We have way more scarlet pimpernel than I ever noticed before, and the blue eyed grass has made it to the back part of the house. I have to say an entire wildflower meadow for a yard, that I didn’t even have to plant, is a fine thing.
I can’t think of anything prettier than fields of evening primrose, either. I remember when we first moved here and Sara and Ralph were still ranching on our larger pastures, they would bloom into a sea of pink. It was spectacular. But, we have our own little ponds (or tanks?) of pink in the parts we maintain!
Still, we do know we need to mow. We do wish the deities of functioning machinery weren’t so hard on us and that the germs in south Texas weren’t so tenacious in that snake wound. But, THIS week things will change, one way or another! (We will leave some flowers, though.)
Just when you think everything has calmed down, of course it has actually has NOT. These are not calm times at the Hermits’ Rest!
Last Night’s Stinky Drama
Last night I took a lovely, calming bath to help with sore horse-riding muscles. Right as I got my pajamas on, I heard Lee yelling at the dogs sort of frantically. I figured he was dealing with whatever it was and went in the bedroom. At that point, Carlton ran in and dived under the bed. Immediately I knew why.
The dogs had upset a skunk. We have lots of them out here, and usually all is well, but apparently when Lee went to let Gracie (the little white dog of Kathleen’s) in, she had just discovered a skunk and ran toward it. The other dogs followed, naturally. Lee says he heard Penney make a yelp, then she acted like she was convulsing. That seems to have scared Carlton enough that he turned around, so didn’t get skunked in the face.
No one else got close enough, and Gracie dodged the pew-pew. That was the end of the calm evening, as I ran to find something resembling tomato juice (it was plain tomato sauce) and trap the dogs in my office bathroom. Lee and I made a good team and got both Penney and Carlton smelling less awful, but the house is still a bit odiferous.
Carlton was pretty irritated with us for a while, but eventually settled down, and we all got some sleep.
Today’s Dangerous Drama
Today, meetings started at 8:30, as usual, with no scheduled let-up until noon. I was in the middle of doing some Agile ceremony or another when I got a call from Sara. This does NOT happen during working hours, so I knew something bad was up. She said, “YOUR horse has gotten out again. I can’t catch him. YOU need to deal with this.” It took me a few seconds for this to sink in, since I wasn’t expecting that, at all. I didn’t mean to upset Sara, but I had to figure out what to do AND do my part in the meeting. I did not multi-task well.
As soon as I possibly could, I left the meeting and zipped over to the horse area. There were Apache and Fiona, in the middle of the greenest and longest grass for miles around. EEK! Didn’t I JUST get finished treating him for last year’s founder episode from eating too much green grass? That’s exactly the wrong thing for his delicate constitution!
I quickly got the halter and some horse treats and cheerfully approached the naughty ones. Fiona was all like, “Hey, good to see you, Suna!” but Apache moved to an even longer patch of grass. I got worried he was going to leave, but no, as soon as I called him and offered the treat, he picked up his head, walked over, and let me halter him. Thank goodness for all that training.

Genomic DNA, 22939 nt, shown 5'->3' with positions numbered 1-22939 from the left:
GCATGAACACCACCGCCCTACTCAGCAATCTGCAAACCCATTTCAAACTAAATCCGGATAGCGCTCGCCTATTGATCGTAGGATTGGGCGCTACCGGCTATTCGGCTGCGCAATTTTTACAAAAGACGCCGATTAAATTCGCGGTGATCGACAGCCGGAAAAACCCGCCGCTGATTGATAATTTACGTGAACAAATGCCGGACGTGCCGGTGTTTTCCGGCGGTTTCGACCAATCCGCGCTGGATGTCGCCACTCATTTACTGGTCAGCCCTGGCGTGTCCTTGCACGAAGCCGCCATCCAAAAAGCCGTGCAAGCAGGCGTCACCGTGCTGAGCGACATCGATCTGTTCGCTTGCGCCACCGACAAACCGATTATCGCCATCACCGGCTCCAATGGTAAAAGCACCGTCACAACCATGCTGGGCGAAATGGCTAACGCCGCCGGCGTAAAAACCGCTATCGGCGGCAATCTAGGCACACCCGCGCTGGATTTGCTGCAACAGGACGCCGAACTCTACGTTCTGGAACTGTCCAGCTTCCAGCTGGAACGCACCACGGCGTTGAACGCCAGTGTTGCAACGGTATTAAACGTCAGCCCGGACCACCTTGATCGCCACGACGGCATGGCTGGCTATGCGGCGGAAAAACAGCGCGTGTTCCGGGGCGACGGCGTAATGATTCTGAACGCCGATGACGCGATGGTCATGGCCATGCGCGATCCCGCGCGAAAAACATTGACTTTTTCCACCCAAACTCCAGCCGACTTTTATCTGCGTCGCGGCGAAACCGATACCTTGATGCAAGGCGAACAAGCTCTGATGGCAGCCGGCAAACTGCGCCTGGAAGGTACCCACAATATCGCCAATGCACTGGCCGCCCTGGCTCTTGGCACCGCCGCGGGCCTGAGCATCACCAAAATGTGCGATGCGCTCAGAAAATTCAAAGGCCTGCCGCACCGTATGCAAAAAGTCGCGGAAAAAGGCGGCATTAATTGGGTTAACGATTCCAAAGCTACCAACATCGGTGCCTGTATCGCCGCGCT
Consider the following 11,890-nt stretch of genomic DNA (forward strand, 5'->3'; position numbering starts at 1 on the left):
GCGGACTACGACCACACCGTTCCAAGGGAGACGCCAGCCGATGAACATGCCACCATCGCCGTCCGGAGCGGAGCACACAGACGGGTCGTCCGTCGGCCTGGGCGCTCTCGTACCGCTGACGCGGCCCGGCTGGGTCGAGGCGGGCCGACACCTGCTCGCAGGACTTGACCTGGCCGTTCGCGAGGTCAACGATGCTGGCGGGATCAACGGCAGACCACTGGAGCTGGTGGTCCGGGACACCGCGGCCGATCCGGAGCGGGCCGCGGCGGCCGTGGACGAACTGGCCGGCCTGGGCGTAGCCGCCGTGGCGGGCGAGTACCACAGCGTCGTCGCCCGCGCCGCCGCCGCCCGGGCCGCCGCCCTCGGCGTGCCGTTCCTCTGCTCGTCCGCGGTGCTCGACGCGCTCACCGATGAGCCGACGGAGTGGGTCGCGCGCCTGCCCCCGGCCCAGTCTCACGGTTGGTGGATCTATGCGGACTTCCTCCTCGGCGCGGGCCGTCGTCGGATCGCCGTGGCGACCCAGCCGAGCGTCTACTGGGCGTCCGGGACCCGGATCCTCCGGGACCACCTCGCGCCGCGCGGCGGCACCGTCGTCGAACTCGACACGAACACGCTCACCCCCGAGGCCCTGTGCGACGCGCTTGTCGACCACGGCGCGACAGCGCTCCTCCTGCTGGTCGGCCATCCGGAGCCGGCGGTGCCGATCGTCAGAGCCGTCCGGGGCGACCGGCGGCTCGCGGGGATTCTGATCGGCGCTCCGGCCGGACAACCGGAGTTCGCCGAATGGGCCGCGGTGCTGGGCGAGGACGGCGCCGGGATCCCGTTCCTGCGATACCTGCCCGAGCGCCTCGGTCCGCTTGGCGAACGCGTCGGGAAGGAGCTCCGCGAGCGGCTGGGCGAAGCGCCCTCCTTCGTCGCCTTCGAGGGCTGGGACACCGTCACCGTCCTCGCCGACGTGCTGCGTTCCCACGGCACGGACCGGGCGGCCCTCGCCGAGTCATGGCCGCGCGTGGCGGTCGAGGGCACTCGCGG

I got them back in the pen with some hay. I could not figure out how they had gotten out, because I recall putting the safety chain on the gate, in addition to shutting it. We know Apache can move the latch, because he’s done it before. My guess is I didn’t wedge the chain in hard enough and he figured out how to lift it.
So I went out and found an old lead rope. I proceeded to wrap it all over the gate latch in various ways, just daring him to untie all those knots AND the fastener I put in the safety chain.
I went back to finish my meetings, along with googling grass colic and laminitis from too much green grass. I also called the vet. Around noon I headed back over there, to check on things. Apache was happy to see me (both he and Fiona peed in greeting), and I got him to walk up and down the pen a couple of times. So far, no signs of intestinal distress or lameness.
I canceled my trip to Austin for this week, so I can continue to check on him every few hours. He now has access to his dry-ish paddock again, so maybe he won’t be so starved that he’s driven to escape again.
I’m hoping that the drama for the week has all happened and I can get stuff done now! I hope you had a good weekend!
In my zeal to record all the things blooming around the Hermits’ Rest, I’ve been wanting to record all the lovely grasses that are producing their seed heads this time of year. They’re actually just glorious to look at right at sunset, when the silver bluestem practically glows as it waves in the wind. Heck, even Johnson grass (the bane of Texans’ existence) looks pretty that time of day.
I enjoy the grasses, especially since one of our field trips was to the herbarium, where we learned to use the keys to identify grasses by their seeds. Unfortunately, that is not a skill I have. Nor do I have a microscope, or even a really good camera. This means, sadly, that I sort of stink at grass identification.
Still, I throw my photos up on iNaturalist in hopes that someone will know what I am looking at. Sometimes it works, as in that rescue brome up there, but often it doesn’t.
Thank goodness for the helpful naturalists on the site, though. One of the Texas Parks and Wildlife urban wildlife biologists, Sam Kieschnick, has often consirmed my observations. His profile on iNaturalist proclaims his love of the project. The number of contributions he makes confirms his passion. I admire how he helps educate so many peopleand helps them contribute to scientific research along the way.